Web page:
UPDATE: Electrified quarry site research project gets green light

Skanska Sweden quarry site field tests to begin this September
Andrew Snook
August 01, 2018
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Volvo CE’s Uwe Mueller and Skanska Sweden’s Andreas Sunesson discuss the electric site research project at one of Skanska Sweden’s quarries, designed to electrify transport stages in quarry operations from excavation to primary crushing and transport to secondary crushing.
Volvo CE’s Uwe Mueller and Skanska Sweden’s Andreas Sunesson discuss the electric site research project at one of Skanska Sweden’s quarries, designed to electrify transport stages in quarry operations from excavation to primary crushing and transport to secondary crushing. Photo: Andrew Snook/Rock to Road
Volvo Construction Equipment and Swedish-based project development and construction group Skanska Sweden are getting closer to making a green quarry a reality.

Both Volvo CE and Skanska Sweden offered an update on their SEK 203-million (or just over $30 million) electric site research project to members of the trade press from around the world as part of the Volvo Ocean Race event festivities held in Newport, R.I. this past May. The two companies confirmed that the project is still on pace to begin its 10-week field test this September at one of Skanska Sweden’s quarries in Western Sweden.

The electric site test project’s roots stem from Volvo CE and Skanska performing a pre-study in three different sites to understand all the stages within the complete quarry process. Based on these results, the company ended up partnering with its customer Skanska Sweden, the Swedish Energy Agency and two Swedish universities to create an electric site research project designed to electrify certain transport stages in quarry operations from excavation to primary crushing and transport to secondary crushing. Work on the project got underway in October 2015 and will demonstrate at one of Skanska Sweden’s 100 quarries.

Volvo CE has predicted that this project could show the potential of reducing carbon emissions in these work steps by upwards of 95 per cent, and could show the potential of a 25 per cent reduction in total cost of operation.

“We looked at this industry and realized we’ve been working the same way for 50 to 100 years,” says Andreas Sunesson, project manager for Skanska Sweden. “We tried to see what would be the next big thing. What are the inefficiencies in this process?”

The inefficiencies found in the quarry operations included, but are not limited to, machine fuel consumption, inefficient machine usage (idling times, poor bucket filling, etc.), and in the total cost of site operation and processes.

One process identified as inefficient was the use of wheel loaders to handle materials coming out of the primary crusher. The materials were falling to the ground, only to be picked up moments later by wheel loader operators, creating an additional, unnecessary step for loading the material on the transporting vehicles to move them to the secondary crushing operations.

“With the fully autonomous haulers that are designed to line up behind each other with an overlap on the bucket, it enable to have a direct loading from the crusher deleting the loading step for the wheel loader,” explains Uwe Müller, Volvo CE’s chief project manager for the electric site project.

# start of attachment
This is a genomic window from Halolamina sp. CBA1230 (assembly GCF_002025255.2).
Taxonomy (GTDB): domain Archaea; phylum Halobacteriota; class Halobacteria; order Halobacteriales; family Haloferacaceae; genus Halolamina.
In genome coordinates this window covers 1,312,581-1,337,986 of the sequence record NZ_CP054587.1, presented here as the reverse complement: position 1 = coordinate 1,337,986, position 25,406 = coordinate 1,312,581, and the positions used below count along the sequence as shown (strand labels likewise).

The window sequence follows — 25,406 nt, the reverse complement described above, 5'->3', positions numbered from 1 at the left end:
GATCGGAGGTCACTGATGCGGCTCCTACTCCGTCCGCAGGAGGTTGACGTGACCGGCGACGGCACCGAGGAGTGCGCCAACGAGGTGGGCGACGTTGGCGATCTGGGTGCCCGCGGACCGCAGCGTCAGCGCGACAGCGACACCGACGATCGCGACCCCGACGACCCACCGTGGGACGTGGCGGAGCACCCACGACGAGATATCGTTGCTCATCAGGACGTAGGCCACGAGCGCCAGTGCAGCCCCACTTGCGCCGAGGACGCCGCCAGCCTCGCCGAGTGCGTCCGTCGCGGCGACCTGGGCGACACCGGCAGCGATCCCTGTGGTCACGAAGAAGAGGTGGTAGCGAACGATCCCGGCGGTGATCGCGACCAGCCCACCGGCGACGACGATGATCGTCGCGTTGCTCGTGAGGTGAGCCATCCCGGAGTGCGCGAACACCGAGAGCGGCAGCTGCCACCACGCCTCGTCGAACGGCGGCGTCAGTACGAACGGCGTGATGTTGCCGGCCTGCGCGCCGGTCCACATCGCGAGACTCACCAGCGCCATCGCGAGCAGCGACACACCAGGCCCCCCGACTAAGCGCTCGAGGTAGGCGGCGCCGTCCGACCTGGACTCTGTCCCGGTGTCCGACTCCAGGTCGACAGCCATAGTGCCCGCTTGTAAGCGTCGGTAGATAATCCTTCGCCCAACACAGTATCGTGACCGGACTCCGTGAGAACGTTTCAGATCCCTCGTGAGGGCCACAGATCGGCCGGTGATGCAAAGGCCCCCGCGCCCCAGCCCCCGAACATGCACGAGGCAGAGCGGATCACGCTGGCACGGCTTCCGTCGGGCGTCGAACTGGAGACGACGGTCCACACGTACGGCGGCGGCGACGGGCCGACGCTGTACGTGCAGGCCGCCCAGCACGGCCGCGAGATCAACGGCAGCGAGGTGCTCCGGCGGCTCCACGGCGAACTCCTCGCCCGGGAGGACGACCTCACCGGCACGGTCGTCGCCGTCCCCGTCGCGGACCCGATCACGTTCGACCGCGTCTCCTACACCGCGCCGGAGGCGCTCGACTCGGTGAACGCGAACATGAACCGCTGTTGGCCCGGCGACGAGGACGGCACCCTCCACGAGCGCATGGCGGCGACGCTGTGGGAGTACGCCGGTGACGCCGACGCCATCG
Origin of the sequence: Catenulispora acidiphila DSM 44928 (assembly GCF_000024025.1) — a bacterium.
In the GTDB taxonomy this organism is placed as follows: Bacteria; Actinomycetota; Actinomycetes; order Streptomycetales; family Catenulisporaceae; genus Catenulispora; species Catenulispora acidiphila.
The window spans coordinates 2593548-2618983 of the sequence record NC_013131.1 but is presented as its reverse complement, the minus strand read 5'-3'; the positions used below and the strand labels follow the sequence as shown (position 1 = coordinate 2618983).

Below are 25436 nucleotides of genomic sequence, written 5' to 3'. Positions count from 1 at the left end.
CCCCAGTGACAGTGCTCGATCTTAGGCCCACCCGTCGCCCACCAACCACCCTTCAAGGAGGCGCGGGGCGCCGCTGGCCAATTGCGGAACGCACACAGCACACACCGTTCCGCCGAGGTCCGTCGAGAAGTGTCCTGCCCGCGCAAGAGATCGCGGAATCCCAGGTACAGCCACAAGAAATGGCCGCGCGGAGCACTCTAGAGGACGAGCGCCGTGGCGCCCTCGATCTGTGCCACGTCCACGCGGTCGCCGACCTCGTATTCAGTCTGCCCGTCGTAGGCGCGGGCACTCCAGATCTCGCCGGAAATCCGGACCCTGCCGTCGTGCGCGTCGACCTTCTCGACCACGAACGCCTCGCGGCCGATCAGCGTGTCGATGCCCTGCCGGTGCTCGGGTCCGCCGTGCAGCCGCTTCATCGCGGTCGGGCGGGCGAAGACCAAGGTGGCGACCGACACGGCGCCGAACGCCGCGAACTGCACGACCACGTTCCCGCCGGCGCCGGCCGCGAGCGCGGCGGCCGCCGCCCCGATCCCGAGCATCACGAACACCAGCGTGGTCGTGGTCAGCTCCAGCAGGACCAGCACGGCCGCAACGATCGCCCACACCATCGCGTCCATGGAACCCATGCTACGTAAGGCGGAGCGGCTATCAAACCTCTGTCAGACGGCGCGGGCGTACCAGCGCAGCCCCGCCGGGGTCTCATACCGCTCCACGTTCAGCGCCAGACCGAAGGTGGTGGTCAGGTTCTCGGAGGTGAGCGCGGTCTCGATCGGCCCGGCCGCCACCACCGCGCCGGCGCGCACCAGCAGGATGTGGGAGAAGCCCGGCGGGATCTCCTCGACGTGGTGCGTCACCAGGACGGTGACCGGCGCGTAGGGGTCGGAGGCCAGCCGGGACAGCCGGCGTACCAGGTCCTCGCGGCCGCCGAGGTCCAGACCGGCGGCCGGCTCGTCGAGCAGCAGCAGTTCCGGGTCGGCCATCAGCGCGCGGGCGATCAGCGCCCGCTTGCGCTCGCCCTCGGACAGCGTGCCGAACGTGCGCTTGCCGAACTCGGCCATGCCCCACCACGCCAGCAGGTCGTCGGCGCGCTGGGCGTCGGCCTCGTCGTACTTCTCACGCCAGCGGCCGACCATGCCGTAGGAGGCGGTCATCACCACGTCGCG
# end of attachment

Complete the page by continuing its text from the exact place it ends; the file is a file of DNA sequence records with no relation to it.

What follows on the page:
Volvo CE has been busy developing and testing the technologies, concept and prototypes in-house for the site project, which include its prototype HX1 autonomous, battery electric, load carrier; the prototype the LX1 hybrid wheel loader; and the 70-tonne, dual-powered, cable-connected EX1 excavator, which has been in development since the start of the electric site research project in October 2015.

The EX1 excavator will remain in a stationary position for most of its use, feeding blasted rock into a mobile crusher before it’s transported to the secondary crusher and then processed. The two machines will work together, moving a few meters once or twice a day as the excavator works its way through the blasted rock, Müller explains.

“This has allowed us to make it a zero-emission excavator when it’s plugged into the grid,” he says. “However, we’ve designed it with flexibility in mind, so it’s been built as a dual-powered machine. Therefore, we have the option of using the diesel engine when it’s needed, for example, to reposition the machine or quickly move it prior to blasting.”

During the 10-week field test, the quarry will be operating at full production of 750 tph.

Both Skanska Sweden and Volvo CE plan on reviewing the results from the test to see if the electric site concept is commercially viable for the industry, not just in Sweden, but in North America as well. Volvo CE stated that this project is strictly a research project with no plans for industrialization for the time being. The research site project is expected to be complete in late 2018.

If the research project goes as planned, and is found commercially viable, it could offer a concrete example of how quarries throughout North America can find solutions to run greener, more efficient operations. This could not only play a vital role in the economic viability of existing pits and quarries, but also play a key role in the acquisition of new licenses for pits and quarries; as municipalities, provinces and federal governments continue to tighten up environmental restrictions and regulations. Only time will tell.

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